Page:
Alabama didn't just bolster its offense. Defensive studs like cornerback Kendall Sheffield and defensive tackle Daron Payne are five-star recruits who should prove to make the Crimson Tide's defense strong in the near future.
Let's take a look at the two other schools with a top-three class in the nation, according to 247Sport's rankings.
Iman Marshall, CB, Highlights USC's Commitments
There was some flirtation with Michigan close to NSD, but when it was all said and done, Marshall did what most expected him to do. He signed with USC.
Hailing from the historic Long Beach Poly High School in Long Beach, California, it seemed like a stretch that Marshall would leave Pac-12 country to go to college. As it stands, the 6'1", 190-pound cornerback has a chance to be one of the best cover men in the nation.
He's the crown jewel of a Trojans' recruiting class that should keep Steve Sarkisian's team near the top of the conference for the next two to three years.
Other parts of the defense also got a jolt of talent. Defensive tackle Rasheem Greene is a 5-star prospect from Gardena, California. He weighs just 275 pounds right now, so it might be a year or two before he can play inside, but he projects to be a force in the trenches.
The top offensive prize on USC's board has to be pro-style quarterback Ricky Town. The 6'3", 206-pounder from Ventura, California, has been enrolled since Jan. 18, and he has the look of a player who could become the next great signal-caller in the Trojans' long and storied history at the position.
TJ Gaynor of the Sporting News lauded Town's lower-body mechanics and threw out some lofty comparisons.
"The feet. Town has fantastic feet for an NFL quarterback, let alone a senior in high school," Gaynor writes. "Conjures up images of a much smaller signal-caller in the Drew Brees or Jeff Garcia mode with his flawless footwork and marvelous mechanics. Always sets his feet precisely prior to delivering the mail."
Trojan Nation is hoping Town delivers plenty of "mail" in his time in Southern California.
Derwin James, Safety, Is Best of Florida State Signees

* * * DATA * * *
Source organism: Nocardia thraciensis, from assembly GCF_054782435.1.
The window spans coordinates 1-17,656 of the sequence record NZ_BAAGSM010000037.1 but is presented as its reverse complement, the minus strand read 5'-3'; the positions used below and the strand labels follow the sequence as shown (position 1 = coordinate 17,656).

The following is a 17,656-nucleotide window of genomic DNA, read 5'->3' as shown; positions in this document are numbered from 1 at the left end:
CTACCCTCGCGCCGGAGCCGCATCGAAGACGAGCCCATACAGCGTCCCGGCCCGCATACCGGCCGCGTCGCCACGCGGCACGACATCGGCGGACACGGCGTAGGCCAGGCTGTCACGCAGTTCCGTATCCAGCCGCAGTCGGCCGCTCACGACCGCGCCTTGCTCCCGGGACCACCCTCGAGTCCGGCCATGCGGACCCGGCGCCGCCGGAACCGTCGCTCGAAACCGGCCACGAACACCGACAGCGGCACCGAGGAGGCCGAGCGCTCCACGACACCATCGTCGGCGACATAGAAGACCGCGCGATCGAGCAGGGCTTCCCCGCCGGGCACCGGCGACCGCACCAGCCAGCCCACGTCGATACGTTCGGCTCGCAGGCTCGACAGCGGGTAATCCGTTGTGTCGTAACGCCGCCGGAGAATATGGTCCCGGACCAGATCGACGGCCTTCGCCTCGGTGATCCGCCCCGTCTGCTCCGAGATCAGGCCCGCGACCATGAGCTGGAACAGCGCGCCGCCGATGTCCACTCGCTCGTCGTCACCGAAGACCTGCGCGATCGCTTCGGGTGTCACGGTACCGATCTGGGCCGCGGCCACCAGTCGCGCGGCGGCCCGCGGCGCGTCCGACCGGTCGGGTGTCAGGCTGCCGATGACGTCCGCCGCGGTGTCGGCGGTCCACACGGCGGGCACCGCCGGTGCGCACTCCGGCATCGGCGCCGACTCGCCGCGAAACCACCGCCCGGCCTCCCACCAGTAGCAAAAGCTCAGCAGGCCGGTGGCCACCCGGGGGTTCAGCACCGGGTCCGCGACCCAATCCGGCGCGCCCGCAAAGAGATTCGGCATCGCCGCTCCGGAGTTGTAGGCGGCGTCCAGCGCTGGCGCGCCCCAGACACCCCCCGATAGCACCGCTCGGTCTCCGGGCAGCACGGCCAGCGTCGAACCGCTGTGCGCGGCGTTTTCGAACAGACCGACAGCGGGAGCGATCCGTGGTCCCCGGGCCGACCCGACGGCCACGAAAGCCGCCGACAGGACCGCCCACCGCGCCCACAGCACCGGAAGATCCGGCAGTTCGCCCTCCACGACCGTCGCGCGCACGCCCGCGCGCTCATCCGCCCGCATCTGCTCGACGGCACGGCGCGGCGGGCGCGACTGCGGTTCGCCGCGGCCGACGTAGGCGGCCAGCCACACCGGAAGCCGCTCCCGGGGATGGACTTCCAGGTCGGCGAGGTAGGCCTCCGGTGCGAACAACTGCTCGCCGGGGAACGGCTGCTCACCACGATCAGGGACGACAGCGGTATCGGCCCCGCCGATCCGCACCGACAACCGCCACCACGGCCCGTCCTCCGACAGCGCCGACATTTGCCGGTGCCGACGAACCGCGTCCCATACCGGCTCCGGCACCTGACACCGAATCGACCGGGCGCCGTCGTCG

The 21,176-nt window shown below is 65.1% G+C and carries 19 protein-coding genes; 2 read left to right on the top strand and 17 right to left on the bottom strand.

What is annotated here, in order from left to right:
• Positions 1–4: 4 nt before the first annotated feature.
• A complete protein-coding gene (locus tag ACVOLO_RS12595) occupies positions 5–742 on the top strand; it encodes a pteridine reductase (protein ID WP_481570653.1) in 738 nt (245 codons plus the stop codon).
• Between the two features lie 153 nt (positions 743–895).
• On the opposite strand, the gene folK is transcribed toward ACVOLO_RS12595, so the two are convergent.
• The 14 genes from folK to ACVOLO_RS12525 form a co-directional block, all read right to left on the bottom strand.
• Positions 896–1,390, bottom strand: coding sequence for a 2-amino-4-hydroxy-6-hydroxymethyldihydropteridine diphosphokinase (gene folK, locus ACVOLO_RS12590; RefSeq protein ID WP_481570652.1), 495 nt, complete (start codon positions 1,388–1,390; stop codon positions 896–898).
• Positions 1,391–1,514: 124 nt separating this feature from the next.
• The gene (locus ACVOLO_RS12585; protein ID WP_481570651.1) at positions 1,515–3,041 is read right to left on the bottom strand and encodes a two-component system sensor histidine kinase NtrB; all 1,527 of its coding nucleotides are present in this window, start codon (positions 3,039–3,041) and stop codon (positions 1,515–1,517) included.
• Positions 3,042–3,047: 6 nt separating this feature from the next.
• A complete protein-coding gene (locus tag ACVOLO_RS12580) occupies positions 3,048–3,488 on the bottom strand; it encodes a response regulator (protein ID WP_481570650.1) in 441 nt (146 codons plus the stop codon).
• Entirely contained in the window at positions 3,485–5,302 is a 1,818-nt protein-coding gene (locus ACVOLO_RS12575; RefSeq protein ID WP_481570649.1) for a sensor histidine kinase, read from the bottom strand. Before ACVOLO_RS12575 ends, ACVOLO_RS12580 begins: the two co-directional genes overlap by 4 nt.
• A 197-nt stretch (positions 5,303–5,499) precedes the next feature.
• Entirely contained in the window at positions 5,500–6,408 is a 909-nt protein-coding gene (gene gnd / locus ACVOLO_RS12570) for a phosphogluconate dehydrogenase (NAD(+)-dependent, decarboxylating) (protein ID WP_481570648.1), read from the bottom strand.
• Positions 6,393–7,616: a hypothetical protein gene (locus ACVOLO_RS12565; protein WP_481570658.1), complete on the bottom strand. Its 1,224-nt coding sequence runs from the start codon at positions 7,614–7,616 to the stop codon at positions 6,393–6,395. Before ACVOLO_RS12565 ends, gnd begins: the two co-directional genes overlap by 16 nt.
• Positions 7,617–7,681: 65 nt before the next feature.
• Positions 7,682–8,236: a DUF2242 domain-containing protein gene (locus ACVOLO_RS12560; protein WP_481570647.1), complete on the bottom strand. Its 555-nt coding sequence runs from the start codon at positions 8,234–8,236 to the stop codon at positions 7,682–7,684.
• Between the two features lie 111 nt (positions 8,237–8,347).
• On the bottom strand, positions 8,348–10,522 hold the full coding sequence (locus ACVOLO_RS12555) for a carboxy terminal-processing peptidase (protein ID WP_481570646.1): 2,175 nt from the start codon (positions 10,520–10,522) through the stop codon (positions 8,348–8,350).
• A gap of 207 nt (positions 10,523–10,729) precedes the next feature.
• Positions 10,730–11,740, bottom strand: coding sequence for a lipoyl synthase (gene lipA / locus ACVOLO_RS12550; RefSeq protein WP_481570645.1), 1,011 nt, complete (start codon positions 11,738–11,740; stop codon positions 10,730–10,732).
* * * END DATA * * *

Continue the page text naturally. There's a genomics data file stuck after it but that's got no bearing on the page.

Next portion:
Defensive backs were the bee's knees for the programs with the highest-rated recruiting classes. James is the key to the Florida State Seminoles' class. The 6'2", 201-pound safety has enormous potential.
Mike Farrell of Rivals.com said this to Corey Clark of the Tallahassee Democrat: "He's got as high a ceiling as a safety that I've ever seen in my 15 years covering high school football. That's why he's the (No. 5 player) in the nation and the highest-ranked safety we've ever had."
With a prospect like that on the way to the Seminoles' secondary, the defense should have a significant leader to captain that side of the ball.
Another potential standout on defense is Josh Sweat. The 6'5", 240-pound edge-rusher has the look of a player whose presence could make an immediate impact. Both he and James have been enrolled since January.
As it pertains to NSD, the Seminoles' biggest get was Fort Lauderdale's Tarvarus McFadden. The 5-star cornerback turned down efforts to recruit him from the Georgia Bulldogs and decided to stay in Florida. With three defensive studs on the way, the future of the Seminoles' defense looks bright.
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College football coaches around the country hope that they hold a bit of an edge over out-of-state programs on in-state recruits. After all, "home-field" advantage should apply even in recruiting.